• Institution: European Union Institute for Security Studies
  • Abstract: With the European Union's enlargement eastwards and southwards, its neighbourhood now stretches from the Balkans to the south Caucasus, and from Russia to the southern Mediterranean. The EU's eastern and southern neighbourhood is composed of areas which, to a greater or lesser extent, have serious deficits in security, development and democracy. There are many types of security problems, ranging from weak states and rampant international crime to spoilers in post-conflict reconstruction and unpredictable authoritarian leaders who pursue regime security often at the expense of national or regional security. In terms of socio-economic development, most of the countries in the EU's neighbourhood are fragile, often struggling with the effects of black market economies and cronyism, and burdened by bloated defence and security sectors that escape any accountability. As regards political systems, the EU's neighbourhood is composed of regime types ranging from new but weak democracies to regimes with authoritarian features and limited political participation.
  • Topic: Security, Development, Government
  • Political Geography: Russia, Europe, Caucasus, Balkans
  • Author: Sven Biscop, Francesco Francioni, Kennedy Graham, Tânia Felício, Jeffrey Laurenti, Thierry Tardy, Jean-Marie Guéhenno
  • Publication Date: 06-2005
  • Content Type: Working Paper
  • Institution: European Union Institute for Security Studies
  • Abstract: In a famous speech to the United Nations General Assembly on 23 September 2003, UN Secretary-General Kofi Annan launched a reflection process on the future of the organisation. He pointed out: we have come to a fork in the road. This may be a moment no less decisive than 1945 itself, when the United Nations was founded. At that time, a group of far-sighted leaders, led and inspired by President Franklin D. Roosevelt, were determined to make the second half of the twentieth century different from the first half. They saw that the human race had only one world to live in, and that unless it managed its affairs prudently, all human beings may perish. So they drew up rules to govern international behaviour, and founded a network of institutions, with the United Nations at its centre, in which the peoples of the world could work together for the common good. Now we must decide whether it is possible to continue on the basis agreed then, or whether radical changes are needed.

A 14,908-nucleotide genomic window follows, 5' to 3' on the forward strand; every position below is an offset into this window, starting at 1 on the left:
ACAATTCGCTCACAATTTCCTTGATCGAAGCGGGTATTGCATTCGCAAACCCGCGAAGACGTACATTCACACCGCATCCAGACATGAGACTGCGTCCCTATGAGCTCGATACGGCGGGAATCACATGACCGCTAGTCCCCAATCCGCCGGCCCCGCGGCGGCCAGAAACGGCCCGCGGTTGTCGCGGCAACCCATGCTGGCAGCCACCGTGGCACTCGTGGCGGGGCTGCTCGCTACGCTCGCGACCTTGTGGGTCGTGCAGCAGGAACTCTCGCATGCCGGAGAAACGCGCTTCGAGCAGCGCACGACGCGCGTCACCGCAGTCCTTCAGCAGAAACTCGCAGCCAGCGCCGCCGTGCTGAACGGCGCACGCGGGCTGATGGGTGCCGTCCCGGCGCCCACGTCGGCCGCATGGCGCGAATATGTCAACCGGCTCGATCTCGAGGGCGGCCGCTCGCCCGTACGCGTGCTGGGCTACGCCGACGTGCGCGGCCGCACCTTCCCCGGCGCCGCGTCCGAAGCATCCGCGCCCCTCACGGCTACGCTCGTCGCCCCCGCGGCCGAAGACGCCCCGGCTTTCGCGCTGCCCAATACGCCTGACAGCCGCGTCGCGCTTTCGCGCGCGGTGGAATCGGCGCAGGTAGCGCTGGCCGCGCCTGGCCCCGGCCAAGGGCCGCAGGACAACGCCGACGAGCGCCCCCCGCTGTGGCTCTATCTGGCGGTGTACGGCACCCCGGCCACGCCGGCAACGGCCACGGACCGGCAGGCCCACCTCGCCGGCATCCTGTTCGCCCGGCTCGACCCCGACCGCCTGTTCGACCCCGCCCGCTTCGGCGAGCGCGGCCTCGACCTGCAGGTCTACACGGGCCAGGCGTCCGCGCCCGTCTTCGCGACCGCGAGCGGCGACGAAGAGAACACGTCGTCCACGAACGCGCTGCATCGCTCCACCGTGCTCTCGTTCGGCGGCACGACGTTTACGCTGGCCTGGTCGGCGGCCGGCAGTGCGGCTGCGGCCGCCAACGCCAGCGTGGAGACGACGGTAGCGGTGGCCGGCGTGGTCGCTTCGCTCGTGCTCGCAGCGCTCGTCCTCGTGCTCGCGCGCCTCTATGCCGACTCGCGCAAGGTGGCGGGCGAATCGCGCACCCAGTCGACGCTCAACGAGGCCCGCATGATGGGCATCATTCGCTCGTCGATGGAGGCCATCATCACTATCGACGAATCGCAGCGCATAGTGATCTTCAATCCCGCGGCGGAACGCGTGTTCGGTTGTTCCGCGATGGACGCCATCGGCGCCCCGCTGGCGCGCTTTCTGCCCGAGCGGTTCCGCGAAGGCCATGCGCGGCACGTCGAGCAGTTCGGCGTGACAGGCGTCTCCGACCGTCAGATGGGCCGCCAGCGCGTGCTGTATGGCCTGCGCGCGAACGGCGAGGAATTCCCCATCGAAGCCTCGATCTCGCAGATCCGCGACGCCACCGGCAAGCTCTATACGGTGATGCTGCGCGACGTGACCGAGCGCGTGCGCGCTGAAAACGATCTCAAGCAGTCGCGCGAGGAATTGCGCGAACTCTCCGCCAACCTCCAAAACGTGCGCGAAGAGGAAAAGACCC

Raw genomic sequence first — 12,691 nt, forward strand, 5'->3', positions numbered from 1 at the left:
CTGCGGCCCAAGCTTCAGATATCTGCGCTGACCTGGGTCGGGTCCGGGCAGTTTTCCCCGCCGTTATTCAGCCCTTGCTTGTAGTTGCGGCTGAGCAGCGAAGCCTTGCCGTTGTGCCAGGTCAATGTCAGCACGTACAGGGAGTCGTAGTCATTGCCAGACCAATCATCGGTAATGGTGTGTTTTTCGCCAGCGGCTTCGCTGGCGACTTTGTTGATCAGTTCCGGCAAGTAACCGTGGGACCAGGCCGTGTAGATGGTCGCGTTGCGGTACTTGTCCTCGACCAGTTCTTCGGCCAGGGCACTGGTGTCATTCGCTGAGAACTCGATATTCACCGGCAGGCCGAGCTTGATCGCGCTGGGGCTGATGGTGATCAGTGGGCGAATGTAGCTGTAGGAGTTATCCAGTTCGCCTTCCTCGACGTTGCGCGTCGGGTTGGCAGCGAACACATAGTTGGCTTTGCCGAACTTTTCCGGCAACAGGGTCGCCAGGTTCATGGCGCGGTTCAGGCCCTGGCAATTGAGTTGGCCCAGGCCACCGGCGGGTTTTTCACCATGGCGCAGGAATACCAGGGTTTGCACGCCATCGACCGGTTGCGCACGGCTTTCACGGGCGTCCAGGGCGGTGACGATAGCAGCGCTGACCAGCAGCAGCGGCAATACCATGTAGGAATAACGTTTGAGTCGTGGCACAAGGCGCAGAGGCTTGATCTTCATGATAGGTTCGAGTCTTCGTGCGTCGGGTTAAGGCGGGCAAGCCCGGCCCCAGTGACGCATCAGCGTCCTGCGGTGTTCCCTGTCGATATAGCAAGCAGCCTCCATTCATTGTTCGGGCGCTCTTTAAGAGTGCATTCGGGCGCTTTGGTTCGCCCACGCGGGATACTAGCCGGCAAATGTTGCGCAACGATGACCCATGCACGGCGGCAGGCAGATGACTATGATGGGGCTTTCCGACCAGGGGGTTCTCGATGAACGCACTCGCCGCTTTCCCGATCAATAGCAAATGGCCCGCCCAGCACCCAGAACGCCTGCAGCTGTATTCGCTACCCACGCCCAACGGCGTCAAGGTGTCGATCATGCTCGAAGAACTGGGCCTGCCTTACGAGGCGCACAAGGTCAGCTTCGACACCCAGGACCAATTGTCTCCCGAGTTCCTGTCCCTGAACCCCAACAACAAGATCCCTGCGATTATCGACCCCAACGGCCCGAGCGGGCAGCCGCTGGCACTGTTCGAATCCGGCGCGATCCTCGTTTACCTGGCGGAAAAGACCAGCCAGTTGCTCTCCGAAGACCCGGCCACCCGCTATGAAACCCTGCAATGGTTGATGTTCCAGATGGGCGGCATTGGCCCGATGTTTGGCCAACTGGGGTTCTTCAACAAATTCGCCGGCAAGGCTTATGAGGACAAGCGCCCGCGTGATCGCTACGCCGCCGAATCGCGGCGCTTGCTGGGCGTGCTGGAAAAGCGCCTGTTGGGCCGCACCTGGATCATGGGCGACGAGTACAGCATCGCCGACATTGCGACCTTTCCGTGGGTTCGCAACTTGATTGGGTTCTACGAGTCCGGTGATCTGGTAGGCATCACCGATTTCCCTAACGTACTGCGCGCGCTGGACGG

• Topic: Security, Development, United Nations
  • Political Geography: Europe
  • Author: Wolfgang Wagner
  • Publication Date: 04-2005